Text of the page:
Where is Michaela as we begin to graft?!
We are at a disadvantage even more this Spring due to the short-term loss of Michaele, our small fruits and vegetable manager, who had back surgery last week. She will be a huge miss for us as we get going, but she is doing well and we hope to have her back in a month or so. I do hope she has that hearing checked though. She will be pleased that we got the first plants in the ground today. The ground was dry enough to work so we laid down some biodegradable plastic yesterday and put the peas in today. It doesn’t look like much but we put in 5900 plants by hand. What is really impressive is that three guys transplanted those in three hours. She will be pleased that we got the first plants in the ground last week. The ground was dry enough to work so we laid down some biodegradable plastic yesterday and put the peas in today. It doesn’t look like much but we put in 5900 plants by hand. What is really impressive is that three guys transplanted those in three hours (that’s not a typo). We are doing more grafting this year, and it is a time consuming job. There is a narrow window of time to get the grafting done. It starts when the sap begins to flow in the spring, but ends before the trees grow vegetation or green tissue, leaves, shoots, etc. After that point the grafts will not take because the sap flow becomes too heavy. The type of grafting we do is called bark grafting. The tree we want to graft onto is cut down as low as possible while leaving a couple of side branches, which are also cut to stubs. One limb must be left to allow for photosynthesis. Once the tree is cut, we insert the scion wood (shoots of the desired variety that we cut during the winter) of the variety we want to have. Each scion wood shoot is cut to three buds, wedged at the end, and then inserted into a cut made in the bark of the tree. The goal is to get the cambium layers – which are between the bark and the hardwood to match and the cells start to grow together. After the scion wood is inserted, we paint it with a tree paint to keep it from drying out.
We have always done a little grafting each year with a lot of success. Usually we do it to replace a variety we have too much of or to add variety to a pick-your-own block. To me, the key to success is not just the correct timing, but that we make sure the paint is thoroughly applied so the grafts do not dry out. Then, periodically, we must repeat paint applications. If we don’t, the paint will crack and allow for the graft to dry before it heals over. If the grafts dry out, the grafts will not take. These trees are what we would call “third leaf” which means they will be going into their third growing season. We will harvest some apples from those trees this year. We must be careful though, because over-cropping might cause some of the branches to break at the graft union. That union will continue to strengthen with time where breakage will no longer be an issue.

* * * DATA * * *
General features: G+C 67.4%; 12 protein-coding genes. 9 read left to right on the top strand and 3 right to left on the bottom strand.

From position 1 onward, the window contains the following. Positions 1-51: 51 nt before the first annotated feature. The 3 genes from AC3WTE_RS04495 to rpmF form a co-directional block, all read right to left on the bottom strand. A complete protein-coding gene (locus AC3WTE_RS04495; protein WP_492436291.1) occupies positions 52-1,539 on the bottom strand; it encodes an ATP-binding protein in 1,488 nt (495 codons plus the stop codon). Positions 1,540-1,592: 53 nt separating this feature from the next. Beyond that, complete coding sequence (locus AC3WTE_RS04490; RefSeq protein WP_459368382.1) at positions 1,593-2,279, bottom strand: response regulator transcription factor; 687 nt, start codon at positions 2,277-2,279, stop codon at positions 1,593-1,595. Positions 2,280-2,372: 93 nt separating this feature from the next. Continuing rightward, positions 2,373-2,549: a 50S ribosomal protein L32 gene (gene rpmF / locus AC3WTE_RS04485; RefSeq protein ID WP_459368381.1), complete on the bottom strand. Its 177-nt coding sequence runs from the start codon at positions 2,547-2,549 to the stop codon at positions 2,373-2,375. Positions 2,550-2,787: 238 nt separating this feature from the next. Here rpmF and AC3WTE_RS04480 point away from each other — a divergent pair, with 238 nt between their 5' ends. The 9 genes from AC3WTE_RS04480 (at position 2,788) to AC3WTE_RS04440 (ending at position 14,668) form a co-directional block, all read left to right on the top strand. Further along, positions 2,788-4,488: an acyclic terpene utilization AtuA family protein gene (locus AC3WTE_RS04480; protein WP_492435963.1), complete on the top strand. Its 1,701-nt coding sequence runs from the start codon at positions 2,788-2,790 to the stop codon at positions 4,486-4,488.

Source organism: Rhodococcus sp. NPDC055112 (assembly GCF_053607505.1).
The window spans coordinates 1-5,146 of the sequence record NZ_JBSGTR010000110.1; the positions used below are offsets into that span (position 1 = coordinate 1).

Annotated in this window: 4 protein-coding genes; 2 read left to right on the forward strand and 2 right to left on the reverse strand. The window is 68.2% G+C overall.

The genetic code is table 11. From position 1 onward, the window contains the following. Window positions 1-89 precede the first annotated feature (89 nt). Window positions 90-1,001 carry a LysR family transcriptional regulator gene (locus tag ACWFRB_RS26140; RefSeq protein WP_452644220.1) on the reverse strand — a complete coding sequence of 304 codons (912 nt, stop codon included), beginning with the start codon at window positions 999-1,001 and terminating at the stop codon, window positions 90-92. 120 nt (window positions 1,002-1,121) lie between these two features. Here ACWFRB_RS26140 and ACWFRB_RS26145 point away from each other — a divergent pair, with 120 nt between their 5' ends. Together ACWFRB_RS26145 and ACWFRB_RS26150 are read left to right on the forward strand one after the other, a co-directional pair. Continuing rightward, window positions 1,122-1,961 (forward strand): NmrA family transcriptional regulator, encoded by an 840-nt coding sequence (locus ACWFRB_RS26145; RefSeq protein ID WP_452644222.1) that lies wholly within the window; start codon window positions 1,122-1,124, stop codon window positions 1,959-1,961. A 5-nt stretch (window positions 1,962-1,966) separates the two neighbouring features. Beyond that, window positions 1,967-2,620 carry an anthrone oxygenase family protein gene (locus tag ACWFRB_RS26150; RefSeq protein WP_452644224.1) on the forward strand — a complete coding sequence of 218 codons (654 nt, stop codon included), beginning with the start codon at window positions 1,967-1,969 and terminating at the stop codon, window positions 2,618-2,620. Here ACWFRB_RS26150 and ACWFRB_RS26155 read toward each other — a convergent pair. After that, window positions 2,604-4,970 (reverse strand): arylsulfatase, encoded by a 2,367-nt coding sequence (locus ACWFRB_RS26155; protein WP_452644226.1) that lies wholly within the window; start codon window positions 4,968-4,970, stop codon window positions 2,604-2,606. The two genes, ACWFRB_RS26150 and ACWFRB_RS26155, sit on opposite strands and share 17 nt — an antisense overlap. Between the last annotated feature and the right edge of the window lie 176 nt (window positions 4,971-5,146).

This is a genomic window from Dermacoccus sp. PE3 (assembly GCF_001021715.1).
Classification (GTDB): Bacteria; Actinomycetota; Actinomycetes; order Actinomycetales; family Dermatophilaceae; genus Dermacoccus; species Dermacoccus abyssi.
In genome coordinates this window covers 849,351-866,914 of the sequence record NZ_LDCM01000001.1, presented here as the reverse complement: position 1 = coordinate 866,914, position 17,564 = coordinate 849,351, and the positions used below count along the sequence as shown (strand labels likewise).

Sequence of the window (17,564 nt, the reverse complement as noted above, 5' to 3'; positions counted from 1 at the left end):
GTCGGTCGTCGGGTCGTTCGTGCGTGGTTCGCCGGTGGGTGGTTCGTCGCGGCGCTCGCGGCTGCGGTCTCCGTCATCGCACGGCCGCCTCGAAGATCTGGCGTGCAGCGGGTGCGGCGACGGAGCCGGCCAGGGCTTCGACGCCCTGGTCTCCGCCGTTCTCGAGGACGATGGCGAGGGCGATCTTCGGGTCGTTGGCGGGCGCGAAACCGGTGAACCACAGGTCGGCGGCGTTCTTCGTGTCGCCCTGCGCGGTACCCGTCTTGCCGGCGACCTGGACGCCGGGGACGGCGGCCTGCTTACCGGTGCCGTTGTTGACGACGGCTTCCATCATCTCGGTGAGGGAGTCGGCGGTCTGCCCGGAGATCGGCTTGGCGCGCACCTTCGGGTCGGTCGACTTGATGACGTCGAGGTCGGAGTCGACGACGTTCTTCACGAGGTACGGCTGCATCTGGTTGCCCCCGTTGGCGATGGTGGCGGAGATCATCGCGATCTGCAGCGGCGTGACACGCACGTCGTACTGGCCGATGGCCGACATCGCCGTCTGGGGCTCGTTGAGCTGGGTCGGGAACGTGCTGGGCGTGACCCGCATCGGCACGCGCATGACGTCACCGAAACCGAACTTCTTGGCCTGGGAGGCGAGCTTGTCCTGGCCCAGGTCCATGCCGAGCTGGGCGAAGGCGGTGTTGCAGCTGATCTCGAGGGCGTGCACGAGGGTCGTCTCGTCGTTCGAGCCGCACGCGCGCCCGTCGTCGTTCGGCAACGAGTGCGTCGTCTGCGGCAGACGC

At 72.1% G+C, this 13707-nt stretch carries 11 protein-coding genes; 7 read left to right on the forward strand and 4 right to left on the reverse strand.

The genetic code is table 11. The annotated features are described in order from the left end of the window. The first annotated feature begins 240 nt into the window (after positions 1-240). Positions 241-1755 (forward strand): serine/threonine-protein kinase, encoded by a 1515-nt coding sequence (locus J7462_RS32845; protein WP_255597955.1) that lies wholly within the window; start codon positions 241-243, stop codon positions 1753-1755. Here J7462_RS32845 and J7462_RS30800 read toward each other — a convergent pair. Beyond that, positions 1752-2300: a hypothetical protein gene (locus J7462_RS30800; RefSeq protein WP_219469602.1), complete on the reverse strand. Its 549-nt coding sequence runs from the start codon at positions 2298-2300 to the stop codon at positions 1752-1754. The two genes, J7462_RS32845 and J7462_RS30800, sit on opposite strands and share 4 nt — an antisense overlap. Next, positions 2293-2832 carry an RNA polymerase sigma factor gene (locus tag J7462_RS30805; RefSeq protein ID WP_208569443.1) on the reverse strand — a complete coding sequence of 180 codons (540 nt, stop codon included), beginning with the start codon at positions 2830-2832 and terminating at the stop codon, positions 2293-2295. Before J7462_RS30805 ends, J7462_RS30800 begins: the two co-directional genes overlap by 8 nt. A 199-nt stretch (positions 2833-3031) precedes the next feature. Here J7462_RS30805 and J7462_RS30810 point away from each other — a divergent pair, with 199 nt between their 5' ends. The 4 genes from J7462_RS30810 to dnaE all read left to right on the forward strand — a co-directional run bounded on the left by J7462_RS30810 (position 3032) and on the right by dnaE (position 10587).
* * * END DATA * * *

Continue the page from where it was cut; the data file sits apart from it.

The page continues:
Deer can also be a problem as they LOVE to eat the tender shoots of the young grafts. A solution, and you can do this to any plant deer like to munch, is to tie a couple of small but pungent soap bars on the grafts. This usually will keep the deer from eating the young shoots. Blueberry Gall has been a serious problem the last few years. The female lays her egg under the stem, which swells and grows the gall. To combat this, we remove all the prunings from the field brush where they are then taken away and chopped. We remove and chop it as far away as possible to remove Blueberry Stem Gall Wasps that may be left in the cuttings. We will also walk the fields before pruning to try to cut out as many as we can get. It seems odd, but it’s hard to focus on getting the gall and prune at the same time so we do the separate hunt. The Gall Wasp can cause significant damage, but oddly only effect certain, mostly, later varieties. The best control comes from physically cutting the galls from the plant. Removing them by hand and then carrying all the prunings from the field is labor intensive, but field sanitation is the best control. Above is a picture of a successful gall hunt.